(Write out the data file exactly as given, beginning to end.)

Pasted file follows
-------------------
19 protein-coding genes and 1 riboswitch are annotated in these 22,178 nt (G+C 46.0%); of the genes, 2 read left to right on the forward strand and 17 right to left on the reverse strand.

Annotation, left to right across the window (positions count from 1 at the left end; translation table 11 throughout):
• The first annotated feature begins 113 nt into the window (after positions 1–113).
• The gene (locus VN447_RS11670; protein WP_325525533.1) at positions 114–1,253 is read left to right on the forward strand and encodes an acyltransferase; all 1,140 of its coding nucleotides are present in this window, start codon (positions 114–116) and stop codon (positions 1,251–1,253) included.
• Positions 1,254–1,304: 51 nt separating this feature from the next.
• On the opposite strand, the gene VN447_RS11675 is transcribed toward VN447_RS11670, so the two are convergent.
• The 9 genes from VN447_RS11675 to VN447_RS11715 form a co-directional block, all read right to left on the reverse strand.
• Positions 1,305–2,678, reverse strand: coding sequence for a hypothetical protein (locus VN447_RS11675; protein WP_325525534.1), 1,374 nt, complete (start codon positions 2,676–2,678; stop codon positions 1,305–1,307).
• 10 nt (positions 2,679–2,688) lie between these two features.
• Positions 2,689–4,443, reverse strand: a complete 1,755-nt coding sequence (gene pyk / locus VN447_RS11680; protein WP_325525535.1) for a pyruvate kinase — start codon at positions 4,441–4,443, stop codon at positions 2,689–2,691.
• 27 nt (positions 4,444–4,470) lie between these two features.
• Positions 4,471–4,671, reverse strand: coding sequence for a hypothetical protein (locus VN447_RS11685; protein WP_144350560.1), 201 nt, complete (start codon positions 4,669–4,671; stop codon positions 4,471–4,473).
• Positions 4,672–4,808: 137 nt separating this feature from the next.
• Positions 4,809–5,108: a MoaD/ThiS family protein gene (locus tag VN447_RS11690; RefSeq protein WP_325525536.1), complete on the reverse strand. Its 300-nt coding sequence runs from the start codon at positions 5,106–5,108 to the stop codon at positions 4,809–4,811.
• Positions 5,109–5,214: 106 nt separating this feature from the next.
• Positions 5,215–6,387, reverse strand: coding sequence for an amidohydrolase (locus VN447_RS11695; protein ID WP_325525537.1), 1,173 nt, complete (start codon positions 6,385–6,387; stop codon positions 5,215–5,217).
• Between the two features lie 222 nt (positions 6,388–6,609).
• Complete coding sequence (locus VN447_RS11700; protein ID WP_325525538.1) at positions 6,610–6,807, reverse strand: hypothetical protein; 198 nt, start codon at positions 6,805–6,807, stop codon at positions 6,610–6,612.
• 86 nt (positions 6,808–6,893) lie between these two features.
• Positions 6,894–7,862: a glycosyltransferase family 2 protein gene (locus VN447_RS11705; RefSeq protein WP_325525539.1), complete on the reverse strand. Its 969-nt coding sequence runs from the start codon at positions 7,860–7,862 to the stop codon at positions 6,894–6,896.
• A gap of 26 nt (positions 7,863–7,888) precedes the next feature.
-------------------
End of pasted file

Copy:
19 protein-coding genes and 1 riboswitch are annotated in these 22,178 nt (G+C 46.0%); of the genes, 2 read left to right on the forward strand and 17 right to left on the reverse strand.

Annotation, left to right across the window (positions count from 1 at the left end; translation table 11 throughout):
• The first annotated feature begins 113 nt into the window (after positions 1–113).
• The gene (locus VN447_RS11670; protein WP_325525533.1) at positions 114–1,253 is read left to right on the forward strand and encodes an acyltransferase; all 1,140 of its coding nucleotides are present in this window, start codon (positions 114–116) and stop codon (positions 1,251–1,253) included.
• Positions 1,254–1,304: 51 nt separating this feature from the next.
• On the opposite strand, the gene VN447_RS11675 is transcribed toward VN447_RS11670, so the two are convergent.
• The 9 genes from VN447_RS11675 to VN447_RS11715 form a co-directional block, all read right to left on the reverse strand.
• Positions 1,305–2,678, reverse strand: coding sequence for a hypothetical protein (locus VN447_RS11675; protein WP_325525534.1), 1,374 nt, complete (start codon positions 2,676–2,678; stop codon positions 1,305–1,307).
• 10 nt (positions 2,679–2,688) lie between these two features.
• Positions 2,689–4,443, reverse strand: a complete 1,755-nt coding sequence (gene pyk / locus VN447_RS11680; protein WP_325525535.1) for a pyruvate kinase — start codon at positions 4,441–4,443, stop codon at positions 2,689–2,691.
• 27 nt (positions 4,444–4,470) lie between these two features.
• Positions 4,471–4,671, reverse strand: coding sequence for a hypothetical protein (locus VN447_RS11685; protein WP_144350560.1), 201 nt, complete (start codon positions 4,669–4,671; stop codon positions 4,471–4,473).
• Positions 4,672–4,808: 137 nt separating this feature from the next.
• Positions 4,809–5,108: a MoaD/ThiS family protein gene (locus tag VN447_RS11690; RefSeq protein WP_325525536.1), complete on the reverse strand. Its 300-nt coding sequence runs from the start codon at positions 5,106–5,108 to the stop codon at positions 4,809–4,811.
• Positions 5,109–5,214: 106 nt separating this feature from the next.
• Positions 5,215–6,387, reverse strand: coding sequence for an amidohydrolase (locus VN447_RS11695; protein ID WP_325525537.1), 1,173 nt, complete (start codon positions 6,385–6,387; stop codon positions 5,215–5,217).
• Between the two features lie 222 nt (positions 6,388–6,609).
• Complete coding sequence (locus VN447_RS11700; protein ID WP_325525538.1) at positions 6,610–6,807, reverse strand: hypothetical protein; 198 nt, start codon at positions 6,805–6,807, stop codon at positions 6,610–6,612.
• 86 nt (positions 6,808–6,893) lie between these two features.
• Positions 6,894–7,862: a glycosyltransferase family 2 protein gene (locus VN447_RS11705; RefSeq protein WP_325525539.1), complete on the reverse strand. Its 969-nt coding sequence runs from the start codon at positions 7,860–7,862 to the stop codon at positions 6,894–6,896.
• A gap of 26 nt (positions 7,863–7,888) precedes the next feature.